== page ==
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The Economic Consequences of the Peace Paperback – October 1, 2001
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Keynes' Dickensian sketches of the key Allied players, the UK's Prime Minister, David Lloyd George, France's Prime Minister Georges Clemenceau and the U.S. President, Woodrow Wilson are vivid and devastating. Keynes' "Economic Consequences" is worth reading for these alone. How different a picture of President Wilson we get from Keynes versus what we read in middle school history. To the Cambridge-educated Keynes, Wilson is "slow and unadaptable", elsewhere "ill-informed", "incompetent", a naïve idealist ill-equipped to negotiate a just and lasting peace with more skilled counterparts.
How could the economic engine of Europe of 1914 possibly pay reparations that were far more punitive than realistic, and, in his view, would never be repaid when her ships were sunk or given away to th the allies, their railway capacity was going to be so degraded that it was not much better than nothing?
But let me conclude with some words from his very first paragraph:"Very few of us realise with conviction the intensely unusual, unstable, complicated, unreliable, temporary nature of the economic organization by which Western Europe has lived for the last century. We assume some of the most peculiar and temporary of our late advantages as natural, permanent, and to be depended on, and we lay our plans accordingly.On this sandy and false foundation we scheme for social improvement and dress our political platforms, pursue our animosities and particular ambitions, and feel ourselves with enough margin... to foster, not assuage, civil conflict in the European family. Moved by insane delusions and reckless self regard the German people overturned (these) foundations........... But the spokesman for the French and British peoples have run the risk of completing the ruin which Germany began...."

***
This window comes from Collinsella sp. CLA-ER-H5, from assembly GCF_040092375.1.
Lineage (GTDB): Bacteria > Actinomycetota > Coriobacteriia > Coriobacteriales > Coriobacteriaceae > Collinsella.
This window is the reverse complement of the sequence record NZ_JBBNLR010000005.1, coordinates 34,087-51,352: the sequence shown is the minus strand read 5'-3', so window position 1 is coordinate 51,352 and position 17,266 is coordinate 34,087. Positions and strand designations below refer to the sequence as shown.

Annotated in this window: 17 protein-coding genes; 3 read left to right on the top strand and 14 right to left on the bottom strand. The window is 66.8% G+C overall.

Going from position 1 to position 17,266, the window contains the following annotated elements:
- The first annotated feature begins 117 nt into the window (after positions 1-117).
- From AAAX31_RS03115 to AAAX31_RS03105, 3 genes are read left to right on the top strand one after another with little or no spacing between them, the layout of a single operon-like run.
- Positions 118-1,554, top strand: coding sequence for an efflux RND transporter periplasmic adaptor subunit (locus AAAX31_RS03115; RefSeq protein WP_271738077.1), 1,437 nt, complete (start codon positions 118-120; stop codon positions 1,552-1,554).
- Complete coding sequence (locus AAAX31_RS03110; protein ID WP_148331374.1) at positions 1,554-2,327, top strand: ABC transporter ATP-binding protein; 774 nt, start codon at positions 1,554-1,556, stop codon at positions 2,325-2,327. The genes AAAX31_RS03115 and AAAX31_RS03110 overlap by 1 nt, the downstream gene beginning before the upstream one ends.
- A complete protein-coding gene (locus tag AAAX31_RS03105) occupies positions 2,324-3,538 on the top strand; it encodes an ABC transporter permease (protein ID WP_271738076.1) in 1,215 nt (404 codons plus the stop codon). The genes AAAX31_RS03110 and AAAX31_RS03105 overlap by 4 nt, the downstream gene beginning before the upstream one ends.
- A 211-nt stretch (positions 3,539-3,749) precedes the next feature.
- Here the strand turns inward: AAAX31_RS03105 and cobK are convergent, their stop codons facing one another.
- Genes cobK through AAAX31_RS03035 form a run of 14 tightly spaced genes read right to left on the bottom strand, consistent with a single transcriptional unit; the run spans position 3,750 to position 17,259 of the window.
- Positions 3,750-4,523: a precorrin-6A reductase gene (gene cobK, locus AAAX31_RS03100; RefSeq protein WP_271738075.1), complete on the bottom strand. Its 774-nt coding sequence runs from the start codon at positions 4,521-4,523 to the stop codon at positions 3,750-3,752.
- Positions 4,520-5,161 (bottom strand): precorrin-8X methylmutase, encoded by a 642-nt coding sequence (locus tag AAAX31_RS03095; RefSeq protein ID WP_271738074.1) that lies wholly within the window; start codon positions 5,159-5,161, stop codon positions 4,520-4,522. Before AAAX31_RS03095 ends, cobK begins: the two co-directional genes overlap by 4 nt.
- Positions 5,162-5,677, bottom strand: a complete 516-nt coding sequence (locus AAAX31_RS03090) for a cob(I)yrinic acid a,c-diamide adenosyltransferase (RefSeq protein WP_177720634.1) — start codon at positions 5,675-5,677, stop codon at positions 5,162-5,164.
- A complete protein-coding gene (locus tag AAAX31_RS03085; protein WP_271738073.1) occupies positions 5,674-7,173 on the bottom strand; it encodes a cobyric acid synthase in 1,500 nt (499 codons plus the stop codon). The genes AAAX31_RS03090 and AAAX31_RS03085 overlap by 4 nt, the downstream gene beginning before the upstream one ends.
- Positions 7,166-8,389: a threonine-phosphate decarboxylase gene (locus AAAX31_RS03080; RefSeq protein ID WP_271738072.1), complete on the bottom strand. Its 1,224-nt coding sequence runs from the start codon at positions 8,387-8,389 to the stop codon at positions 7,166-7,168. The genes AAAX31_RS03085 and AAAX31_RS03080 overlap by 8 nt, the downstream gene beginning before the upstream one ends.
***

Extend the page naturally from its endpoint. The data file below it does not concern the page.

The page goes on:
He concludes his fairly short 116 page book with this dedication: we have been moved already beyond endurance, and need rest. Never in the lifetime of men now living has the universal element in the soul of man burnt so dimly... To the formation of the general opinion of the future I dedicate this book."